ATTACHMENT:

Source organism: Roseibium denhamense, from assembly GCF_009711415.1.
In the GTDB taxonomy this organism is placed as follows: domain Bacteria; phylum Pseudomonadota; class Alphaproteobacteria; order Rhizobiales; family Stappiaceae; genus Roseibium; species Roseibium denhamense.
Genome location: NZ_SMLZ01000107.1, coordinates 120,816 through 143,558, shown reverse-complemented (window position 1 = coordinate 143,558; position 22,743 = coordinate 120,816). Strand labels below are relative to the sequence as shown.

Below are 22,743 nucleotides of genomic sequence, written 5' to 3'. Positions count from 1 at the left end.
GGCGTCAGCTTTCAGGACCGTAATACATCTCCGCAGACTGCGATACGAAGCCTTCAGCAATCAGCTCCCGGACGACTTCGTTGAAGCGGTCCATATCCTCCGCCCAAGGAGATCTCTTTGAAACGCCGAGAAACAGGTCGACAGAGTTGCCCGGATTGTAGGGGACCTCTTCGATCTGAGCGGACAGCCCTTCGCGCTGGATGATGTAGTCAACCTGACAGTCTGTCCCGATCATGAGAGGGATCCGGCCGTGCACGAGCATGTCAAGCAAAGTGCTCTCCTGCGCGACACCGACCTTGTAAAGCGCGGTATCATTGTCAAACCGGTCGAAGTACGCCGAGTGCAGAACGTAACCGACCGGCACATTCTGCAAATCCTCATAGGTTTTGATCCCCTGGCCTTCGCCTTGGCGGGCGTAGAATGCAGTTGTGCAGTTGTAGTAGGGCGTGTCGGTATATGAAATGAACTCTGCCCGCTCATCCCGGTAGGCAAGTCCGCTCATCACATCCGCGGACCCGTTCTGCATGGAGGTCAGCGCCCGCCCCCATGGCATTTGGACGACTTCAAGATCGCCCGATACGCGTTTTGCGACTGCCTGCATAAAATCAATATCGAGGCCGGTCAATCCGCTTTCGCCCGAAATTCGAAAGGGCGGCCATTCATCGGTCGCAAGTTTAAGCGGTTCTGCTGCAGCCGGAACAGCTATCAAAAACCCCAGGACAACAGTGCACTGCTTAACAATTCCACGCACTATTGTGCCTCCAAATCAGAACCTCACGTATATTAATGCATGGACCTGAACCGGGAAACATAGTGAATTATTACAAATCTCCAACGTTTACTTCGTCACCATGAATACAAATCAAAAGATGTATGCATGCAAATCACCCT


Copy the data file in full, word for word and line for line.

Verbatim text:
Source organism: Roseibium denhamense, from assembly GCF_009711415.1.
In the GTDB taxonomy this organism is placed as follows: domain Bacteria; phylum Pseudomonadota; class Alphaproteobacteria; order Rhizobiales; family Stappiaceae; genus Roseibium; species Roseibium denhamense.
Genome location: NZ_SMLZ01000107.1, coordinates 120,816 through 143,558, shown reverse-complemented (window position 1 = coordinate 143,558; position 22,743 = coordinate 120,816). Strand labels below are relative to the sequence as shown.

Below are 22,743 nucleotides of genomic sequence, written 5' to 3'. Positions count from 1 at the left end.
GGCGTCAGCTTTCAGGACCGTAATACATCTCCGCAGACTGCGATACGAAGCCTTCAGCAATCAGCTCCCGGACGACTTCGTTGAAGCGGTCCATATCCTCCGCCCAAGGAGATCTCTTTGAAACGCCGAGAAACAGGTCGACAGAGTTGCCCGGATTGTAGGGGACCTCTTCGATCTGAGCGGACAGCCCTTCGCGCTGGATGATGTAGTCAACCTGACAGTCTGTCCCGATCATGAGAGGGATCCGGCCGTGCACGAGCATGTCAAGCAAAGTGCTCTCCTGCGCGACACCGACCTTGTAAAGCGCGGTATCATTGTCAAACCGGTCGAAGTACGCCGAGTGCAGAACGTAACCGACCGGCACATTCTGCAAATCCTCATAGGTTTTGATCCCCTGGCCTTCGCCTTGGCGGGCGTAGAATGCAGTTGTGCAGTTGTAGTAGGGCGTGTCGGTATATGAAATGAACTCTGCCCGCTCATCCCGGTAGGCAAGTCCGCTCATCACATCCGCGGACCCGTTCTGCATGGAGGTCAGCGCCCGCCCCCATGGCATTTGGACGACTTCAAGATCGCCCGATACGCGTTTTGCGACTGCCTGCATAAAATCAATATCGAGGCCGGTCAATCCGCTTTCGCCCGAAATTCGAAAGGGCGGCCATTCATCGGTCGCAAGTTTAAGCGGTTCTGCTGCAGCCGGAACAGCTATCAAAAACCCCAGGACAACAGTGCACTGCTTAACAATTCCACGCACTATTGTGCCTCCAAATCAGAACCTCACGTATATTAATGCATGGACCTGAACCGGGAAACATAGTGAATTATTACAAATCTCCAACGTTTACTTCGTCACCATGAATACAAATCAAAAGATGTATGCATGCAAATCACCCT